Harry Potter and the Half-Blood Prince

In Half-Blood Prince, after she casts a Bat-Bogey Hex on Zacharias Smith, Professor Slughorn respects her magical abilities enough to invite her to join his "Slug Club". Ginny becomes a permanent member of the Gryffindor Quidditch team as Chaser, and substitutes for Harry as Seeker when Severus Snape puts him in detention during the Quidditch Cup final. After witnessing Ginny kissing Dean in an empty corridor, Harry has an angry internal reaction. This reaction surprises him and upon reflection, he realizes his attraction to Ginny.[8] Since Ginny's older brother Ron vocally objects to Dean going out with his sister, Harry fears his reaction would be the same, if not worse, with him. Ginny's relationship with Dean ends altogether in April after an accidental nudge from Harry under the effects of Felix Felicis, which Ginny interprets as Dean unnecessarily trying to help her through the portrait hole.[9] Ginny and Harry share their first kiss after Gryffindor again won the Quidditch Cup defeating Ravenclaw, thus starting their relationship. This does not alter Harry's relationship with Ron as he had feared, and they get to enjoy their relationship for a peaceful few months. After Dumbledore's death, Harry ends their relationship as he fears his love for Ginny would place her in danger.

Harry Potter and the Deathly Hallows

Propelled by the revelation that Harry, Ron, and Hermione are leaving to seek the remaining Horcruxes in Deathly Hallows, Ginny kisses Harry in her bedroom, and they realize they both still have intense feelings for each other. She returns to Hogwarts for her sixth year, where she works with Neville and Luna on reuniting Dumbledore's Army. As Ron is on the run with Harry and Hermione, Ginny is forced to go into hiding with her family. Though underage, she takes part in the Battle of Hogwarts despite her mother's and Harry's disapproval.[10] After Harry's supposed death, she, Hermione, and Luna take on Bellatrix Lestrange, who nearly strikes Ginny with a Killing Curse, infuriating Molly Weasley to the point of intervening and slaying Bellatrix herself.[11]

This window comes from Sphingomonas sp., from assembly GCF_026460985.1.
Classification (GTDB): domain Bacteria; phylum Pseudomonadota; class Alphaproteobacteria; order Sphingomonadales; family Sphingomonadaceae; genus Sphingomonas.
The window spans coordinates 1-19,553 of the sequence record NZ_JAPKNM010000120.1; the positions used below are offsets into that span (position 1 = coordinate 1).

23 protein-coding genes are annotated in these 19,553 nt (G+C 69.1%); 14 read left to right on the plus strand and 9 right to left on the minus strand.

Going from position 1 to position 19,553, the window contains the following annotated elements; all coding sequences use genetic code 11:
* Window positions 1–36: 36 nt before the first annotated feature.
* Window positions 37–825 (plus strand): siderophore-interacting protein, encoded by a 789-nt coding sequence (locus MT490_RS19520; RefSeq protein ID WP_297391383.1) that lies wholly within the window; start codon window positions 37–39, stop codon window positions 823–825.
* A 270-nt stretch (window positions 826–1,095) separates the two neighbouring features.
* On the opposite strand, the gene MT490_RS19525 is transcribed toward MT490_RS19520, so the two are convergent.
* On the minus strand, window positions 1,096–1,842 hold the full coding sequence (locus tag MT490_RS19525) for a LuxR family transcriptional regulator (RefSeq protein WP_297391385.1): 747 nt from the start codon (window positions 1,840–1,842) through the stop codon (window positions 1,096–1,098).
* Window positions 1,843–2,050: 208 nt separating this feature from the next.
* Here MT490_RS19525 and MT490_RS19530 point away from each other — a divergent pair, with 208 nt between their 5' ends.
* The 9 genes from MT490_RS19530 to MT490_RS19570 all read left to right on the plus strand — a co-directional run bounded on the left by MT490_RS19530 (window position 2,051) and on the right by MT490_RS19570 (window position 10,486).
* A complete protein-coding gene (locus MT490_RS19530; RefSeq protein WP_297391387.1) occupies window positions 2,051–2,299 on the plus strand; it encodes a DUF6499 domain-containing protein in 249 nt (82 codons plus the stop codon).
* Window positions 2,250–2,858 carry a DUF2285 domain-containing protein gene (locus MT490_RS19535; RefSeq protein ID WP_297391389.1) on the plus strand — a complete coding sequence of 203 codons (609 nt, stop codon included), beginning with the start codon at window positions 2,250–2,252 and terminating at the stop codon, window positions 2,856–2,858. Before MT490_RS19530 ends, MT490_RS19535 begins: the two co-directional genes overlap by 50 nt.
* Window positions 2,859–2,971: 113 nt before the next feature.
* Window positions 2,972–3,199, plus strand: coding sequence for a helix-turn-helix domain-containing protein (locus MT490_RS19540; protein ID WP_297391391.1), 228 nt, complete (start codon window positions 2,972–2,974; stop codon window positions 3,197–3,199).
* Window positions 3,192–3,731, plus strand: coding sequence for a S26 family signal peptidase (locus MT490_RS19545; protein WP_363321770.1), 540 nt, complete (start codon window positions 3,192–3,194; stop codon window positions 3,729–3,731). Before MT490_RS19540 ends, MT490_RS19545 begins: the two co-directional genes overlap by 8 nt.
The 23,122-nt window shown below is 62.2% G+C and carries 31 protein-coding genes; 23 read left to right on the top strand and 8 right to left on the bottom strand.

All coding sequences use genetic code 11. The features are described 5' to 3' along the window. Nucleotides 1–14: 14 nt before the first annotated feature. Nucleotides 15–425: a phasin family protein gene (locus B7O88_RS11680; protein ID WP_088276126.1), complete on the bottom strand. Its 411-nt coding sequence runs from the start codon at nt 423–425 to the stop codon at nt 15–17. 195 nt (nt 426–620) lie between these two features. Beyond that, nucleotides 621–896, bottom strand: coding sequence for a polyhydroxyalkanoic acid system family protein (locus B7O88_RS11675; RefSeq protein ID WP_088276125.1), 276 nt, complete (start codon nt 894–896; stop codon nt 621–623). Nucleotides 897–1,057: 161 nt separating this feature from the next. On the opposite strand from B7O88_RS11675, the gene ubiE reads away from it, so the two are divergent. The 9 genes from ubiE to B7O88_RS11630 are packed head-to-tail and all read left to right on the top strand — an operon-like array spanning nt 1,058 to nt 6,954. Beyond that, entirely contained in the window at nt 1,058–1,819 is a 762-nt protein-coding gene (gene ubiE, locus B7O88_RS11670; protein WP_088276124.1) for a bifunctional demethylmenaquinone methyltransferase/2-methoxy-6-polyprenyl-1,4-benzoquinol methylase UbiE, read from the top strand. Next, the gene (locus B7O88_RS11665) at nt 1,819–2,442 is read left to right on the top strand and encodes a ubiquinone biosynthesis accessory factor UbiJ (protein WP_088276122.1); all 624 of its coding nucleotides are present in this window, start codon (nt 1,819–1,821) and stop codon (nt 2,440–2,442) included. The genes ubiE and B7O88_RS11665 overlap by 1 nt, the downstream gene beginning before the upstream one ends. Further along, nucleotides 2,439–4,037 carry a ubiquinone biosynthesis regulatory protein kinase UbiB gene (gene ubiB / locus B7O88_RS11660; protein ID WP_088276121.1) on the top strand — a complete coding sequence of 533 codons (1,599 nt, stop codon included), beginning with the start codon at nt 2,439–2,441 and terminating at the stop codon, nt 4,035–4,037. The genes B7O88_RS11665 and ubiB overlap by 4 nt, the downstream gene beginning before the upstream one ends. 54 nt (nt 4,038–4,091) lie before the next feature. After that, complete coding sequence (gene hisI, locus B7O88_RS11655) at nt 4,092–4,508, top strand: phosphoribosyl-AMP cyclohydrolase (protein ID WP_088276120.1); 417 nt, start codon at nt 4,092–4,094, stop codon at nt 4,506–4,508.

In the epilogue, set 19 years after the events of Deathly Hallows, Harry and Ginny have three children: James, Albus and Lily. Though the epilogue does not explicitly say Ginny and Harry are married, news articles and other sources treat it as fact.[12][13][14] Rowling elaborated on Ginny's future after the release of the book, saying that after leaving Hogwarts, she joined the Holyhead Harpies and, after spending a few years as a celebrated player, retired to become the senior Quidditch correspondent at the Daily Prophet, and to start a family with Harry.[15][16]

In other material

In the play Harry Potter and the Cursed Child, Ginny must help Harry reconcile with their wayward son Albus Severus Potter, and there are references to events in previous books. Her job at The Daily Prophet is briefly mentioned when Draco accuses her of promoting suspicion against former Death Eaters, but she says her articles are purely sport-related.[17]


Outward appearance

She has typical Weasley traits: flaming red hair (which she wears in a long mane) and a freckled complexion. She is of petite stature, commented on by several characters, and has bright brown eyes like her mother. When she blushes (which was often around Harry Potter in the early years of their friendship), she goes a shade of red that matches her hair.[18] When in a highly emotional state she is known to acquire a "hard, blazing look".[8]


Ginny is forceful, independent and often speaks her mind. She has an energetic, lively personality; having feelings for Harry, she became shy and withdrawn in his presence, during the first few years of their friendship. According to Harry, growing up with six older brothers toughened her.[19] Ginny is not afraid to stand up to anyone, friend or enemy alike. She stands up to Draco Malfoy on their first meeting in Flourish and Blotts when he insults Harry in Chamber of Secrets. She even stands up to Hermione, her close friend, in defence of Harry's use of the Sectumsempra curse. When describing Ginny, J.K. Rowling notes she is "tough, not in an unpleasant way, but gutsy", also describing her as "warm and compassionate".[20] Ginny was very popular during her time at Hogwarts, and drew attraction by numerous boys. Ron in particular felt that Ginny was "too popular for her own good".